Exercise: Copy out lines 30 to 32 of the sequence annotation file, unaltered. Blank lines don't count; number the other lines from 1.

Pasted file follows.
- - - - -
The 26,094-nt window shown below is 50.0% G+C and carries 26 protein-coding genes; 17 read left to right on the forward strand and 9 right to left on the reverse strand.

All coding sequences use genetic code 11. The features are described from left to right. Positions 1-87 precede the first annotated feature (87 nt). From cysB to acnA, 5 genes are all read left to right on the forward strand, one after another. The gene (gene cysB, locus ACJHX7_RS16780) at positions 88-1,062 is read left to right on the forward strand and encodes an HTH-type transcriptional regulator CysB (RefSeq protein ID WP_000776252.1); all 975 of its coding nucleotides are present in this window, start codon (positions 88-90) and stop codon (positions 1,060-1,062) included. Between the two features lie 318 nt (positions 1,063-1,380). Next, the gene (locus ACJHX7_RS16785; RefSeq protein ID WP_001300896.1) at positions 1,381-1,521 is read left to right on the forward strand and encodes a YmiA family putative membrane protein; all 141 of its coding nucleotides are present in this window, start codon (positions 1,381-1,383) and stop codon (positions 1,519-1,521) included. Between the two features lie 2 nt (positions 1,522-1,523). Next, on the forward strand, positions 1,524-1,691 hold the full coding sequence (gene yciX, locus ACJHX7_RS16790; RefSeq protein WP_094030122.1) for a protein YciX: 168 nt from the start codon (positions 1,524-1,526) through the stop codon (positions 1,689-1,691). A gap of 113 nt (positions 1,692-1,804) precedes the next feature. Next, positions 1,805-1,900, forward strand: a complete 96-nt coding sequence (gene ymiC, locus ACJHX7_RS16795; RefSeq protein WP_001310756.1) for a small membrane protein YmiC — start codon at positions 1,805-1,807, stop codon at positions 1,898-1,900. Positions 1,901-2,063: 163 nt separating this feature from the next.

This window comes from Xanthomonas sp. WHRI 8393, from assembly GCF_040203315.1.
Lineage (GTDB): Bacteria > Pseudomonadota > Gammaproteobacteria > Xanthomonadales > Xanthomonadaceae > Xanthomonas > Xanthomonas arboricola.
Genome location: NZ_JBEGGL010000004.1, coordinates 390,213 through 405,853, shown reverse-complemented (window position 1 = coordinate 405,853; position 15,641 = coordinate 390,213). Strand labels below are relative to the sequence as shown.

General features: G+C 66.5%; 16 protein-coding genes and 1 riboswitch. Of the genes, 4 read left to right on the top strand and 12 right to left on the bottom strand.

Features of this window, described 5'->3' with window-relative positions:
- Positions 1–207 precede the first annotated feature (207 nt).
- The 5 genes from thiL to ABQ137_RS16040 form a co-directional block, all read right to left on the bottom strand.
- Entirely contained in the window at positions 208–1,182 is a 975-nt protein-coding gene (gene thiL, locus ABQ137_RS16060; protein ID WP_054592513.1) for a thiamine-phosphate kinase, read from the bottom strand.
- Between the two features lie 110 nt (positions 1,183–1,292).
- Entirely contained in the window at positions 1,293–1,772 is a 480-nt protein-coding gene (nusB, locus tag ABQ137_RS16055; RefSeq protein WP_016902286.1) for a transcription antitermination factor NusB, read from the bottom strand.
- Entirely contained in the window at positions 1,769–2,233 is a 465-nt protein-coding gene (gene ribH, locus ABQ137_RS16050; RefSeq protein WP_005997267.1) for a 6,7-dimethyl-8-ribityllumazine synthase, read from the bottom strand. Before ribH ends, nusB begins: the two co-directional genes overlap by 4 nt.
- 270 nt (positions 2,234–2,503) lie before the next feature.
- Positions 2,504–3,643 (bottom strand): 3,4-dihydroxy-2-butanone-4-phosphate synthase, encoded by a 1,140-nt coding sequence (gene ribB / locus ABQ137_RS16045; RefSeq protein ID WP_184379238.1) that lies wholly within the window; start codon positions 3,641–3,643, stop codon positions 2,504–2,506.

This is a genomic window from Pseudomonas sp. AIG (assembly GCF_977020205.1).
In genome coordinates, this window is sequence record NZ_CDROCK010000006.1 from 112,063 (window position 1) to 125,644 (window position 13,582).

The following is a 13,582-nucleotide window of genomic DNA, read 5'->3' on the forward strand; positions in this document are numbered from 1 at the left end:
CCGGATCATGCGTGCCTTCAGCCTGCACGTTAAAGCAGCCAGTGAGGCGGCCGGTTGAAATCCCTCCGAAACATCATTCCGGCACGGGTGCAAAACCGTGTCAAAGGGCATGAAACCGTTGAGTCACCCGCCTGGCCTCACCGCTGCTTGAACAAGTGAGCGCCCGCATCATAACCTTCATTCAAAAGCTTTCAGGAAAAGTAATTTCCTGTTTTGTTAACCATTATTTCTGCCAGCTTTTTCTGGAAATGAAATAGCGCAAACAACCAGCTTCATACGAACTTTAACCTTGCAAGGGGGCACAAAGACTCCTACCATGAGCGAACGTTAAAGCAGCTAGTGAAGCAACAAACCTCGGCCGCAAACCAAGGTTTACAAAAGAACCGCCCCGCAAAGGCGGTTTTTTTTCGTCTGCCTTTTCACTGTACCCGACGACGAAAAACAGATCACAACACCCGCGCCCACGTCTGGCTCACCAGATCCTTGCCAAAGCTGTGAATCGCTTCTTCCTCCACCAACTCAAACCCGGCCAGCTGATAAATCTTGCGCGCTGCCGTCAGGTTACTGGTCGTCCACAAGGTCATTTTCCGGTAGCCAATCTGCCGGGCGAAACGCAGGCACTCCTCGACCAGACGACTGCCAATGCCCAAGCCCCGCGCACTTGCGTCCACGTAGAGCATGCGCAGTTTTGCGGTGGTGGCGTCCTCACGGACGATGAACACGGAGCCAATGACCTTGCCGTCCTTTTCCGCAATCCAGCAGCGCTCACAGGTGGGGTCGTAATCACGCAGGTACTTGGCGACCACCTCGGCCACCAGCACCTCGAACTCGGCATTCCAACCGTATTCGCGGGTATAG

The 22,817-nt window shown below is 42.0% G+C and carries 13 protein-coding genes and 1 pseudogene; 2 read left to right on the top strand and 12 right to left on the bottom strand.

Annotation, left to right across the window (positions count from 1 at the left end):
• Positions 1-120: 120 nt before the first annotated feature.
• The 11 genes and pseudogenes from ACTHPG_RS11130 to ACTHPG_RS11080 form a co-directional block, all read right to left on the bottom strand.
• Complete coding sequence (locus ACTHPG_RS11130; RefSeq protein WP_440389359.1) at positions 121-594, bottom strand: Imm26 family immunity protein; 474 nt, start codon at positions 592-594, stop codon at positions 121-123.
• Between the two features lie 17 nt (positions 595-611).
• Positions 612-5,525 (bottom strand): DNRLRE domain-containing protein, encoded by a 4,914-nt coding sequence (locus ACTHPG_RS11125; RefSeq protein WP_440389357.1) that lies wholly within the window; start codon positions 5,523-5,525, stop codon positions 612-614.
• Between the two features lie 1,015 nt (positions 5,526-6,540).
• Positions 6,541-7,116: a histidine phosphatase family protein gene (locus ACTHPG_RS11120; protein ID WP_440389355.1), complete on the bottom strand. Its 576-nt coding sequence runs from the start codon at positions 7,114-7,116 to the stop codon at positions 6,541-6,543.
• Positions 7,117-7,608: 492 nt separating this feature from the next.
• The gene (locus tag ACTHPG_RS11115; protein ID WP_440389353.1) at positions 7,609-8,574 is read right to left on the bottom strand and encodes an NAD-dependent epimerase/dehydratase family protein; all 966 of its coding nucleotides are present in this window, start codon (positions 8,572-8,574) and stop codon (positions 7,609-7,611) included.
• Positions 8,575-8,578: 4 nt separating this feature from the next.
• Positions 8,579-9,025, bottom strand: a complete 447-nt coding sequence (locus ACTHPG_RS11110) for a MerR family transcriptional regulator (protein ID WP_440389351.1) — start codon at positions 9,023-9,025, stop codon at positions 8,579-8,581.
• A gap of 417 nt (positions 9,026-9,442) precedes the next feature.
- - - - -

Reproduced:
• The gene (locus tag ACTHPG_RS11115; protein ID WP_440389353.1) at positions 7,609-8,574 is read right to left on the bottom strand and encodes an NAD-dependent epimerase/dehydratase family protein; all 966 of its coding nucleotides are present in this window, start codon (positions 8,572-8,574) and stop codon (positions 7,609-7,611) included.
• Positions 8,575-8,578: 4 nt separating this feature from the next.
• Positions 8,579-9,025, bottom strand: a complete 447-nt coding sequence (locus ACTHPG_RS11110) for a MerR family transcriptional regulator (protein ID WP_440389351.1) — start codon at positions 9,023-9,025, stop codon at positions 8,579-8,581.